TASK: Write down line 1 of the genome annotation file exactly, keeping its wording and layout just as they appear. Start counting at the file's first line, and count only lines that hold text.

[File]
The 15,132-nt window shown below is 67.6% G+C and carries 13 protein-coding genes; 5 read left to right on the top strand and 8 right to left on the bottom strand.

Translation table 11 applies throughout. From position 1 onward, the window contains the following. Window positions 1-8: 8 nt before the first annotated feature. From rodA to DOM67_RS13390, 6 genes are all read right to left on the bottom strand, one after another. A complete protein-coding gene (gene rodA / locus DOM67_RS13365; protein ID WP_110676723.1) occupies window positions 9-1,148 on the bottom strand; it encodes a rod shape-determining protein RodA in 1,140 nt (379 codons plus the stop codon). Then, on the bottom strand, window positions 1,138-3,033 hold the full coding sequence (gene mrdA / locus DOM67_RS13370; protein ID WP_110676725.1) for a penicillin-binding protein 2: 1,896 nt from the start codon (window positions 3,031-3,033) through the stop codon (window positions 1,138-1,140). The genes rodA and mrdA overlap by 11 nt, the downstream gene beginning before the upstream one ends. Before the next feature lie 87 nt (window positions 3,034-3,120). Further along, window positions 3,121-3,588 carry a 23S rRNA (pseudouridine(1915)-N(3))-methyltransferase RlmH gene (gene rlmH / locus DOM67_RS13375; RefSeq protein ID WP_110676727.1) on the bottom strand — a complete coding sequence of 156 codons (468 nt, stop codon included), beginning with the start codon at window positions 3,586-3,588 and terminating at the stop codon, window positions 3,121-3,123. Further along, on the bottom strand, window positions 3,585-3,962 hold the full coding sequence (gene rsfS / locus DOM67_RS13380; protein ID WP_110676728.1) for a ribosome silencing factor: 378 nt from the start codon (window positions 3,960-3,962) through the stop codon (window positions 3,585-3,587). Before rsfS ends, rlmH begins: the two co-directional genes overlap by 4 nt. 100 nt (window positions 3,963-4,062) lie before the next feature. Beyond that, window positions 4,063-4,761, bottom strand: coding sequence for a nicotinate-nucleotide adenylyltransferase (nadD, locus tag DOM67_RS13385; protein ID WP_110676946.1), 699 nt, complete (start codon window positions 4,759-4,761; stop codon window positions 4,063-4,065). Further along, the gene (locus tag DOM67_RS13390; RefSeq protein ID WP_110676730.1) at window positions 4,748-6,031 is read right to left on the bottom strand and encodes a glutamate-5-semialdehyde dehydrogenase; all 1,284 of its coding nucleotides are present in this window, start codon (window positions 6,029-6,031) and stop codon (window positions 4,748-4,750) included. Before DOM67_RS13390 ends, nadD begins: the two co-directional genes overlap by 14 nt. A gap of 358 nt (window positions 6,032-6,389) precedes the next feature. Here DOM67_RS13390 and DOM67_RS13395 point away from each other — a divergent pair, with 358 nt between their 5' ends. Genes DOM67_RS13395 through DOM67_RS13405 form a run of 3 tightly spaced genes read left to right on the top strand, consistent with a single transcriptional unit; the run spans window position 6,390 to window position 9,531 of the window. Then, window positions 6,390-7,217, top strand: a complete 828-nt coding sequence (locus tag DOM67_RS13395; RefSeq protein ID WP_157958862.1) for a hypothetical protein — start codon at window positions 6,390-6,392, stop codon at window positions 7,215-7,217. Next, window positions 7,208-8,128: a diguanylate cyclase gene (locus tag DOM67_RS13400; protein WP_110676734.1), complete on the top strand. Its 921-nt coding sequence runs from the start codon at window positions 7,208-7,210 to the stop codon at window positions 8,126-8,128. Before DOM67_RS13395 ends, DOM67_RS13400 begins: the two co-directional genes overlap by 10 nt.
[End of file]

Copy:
The 15,132-nt window shown below is 67.6% G+C and carries 13 protein-coding genes; 5 read left to right on the top strand and 8 right to left on the bottom strand.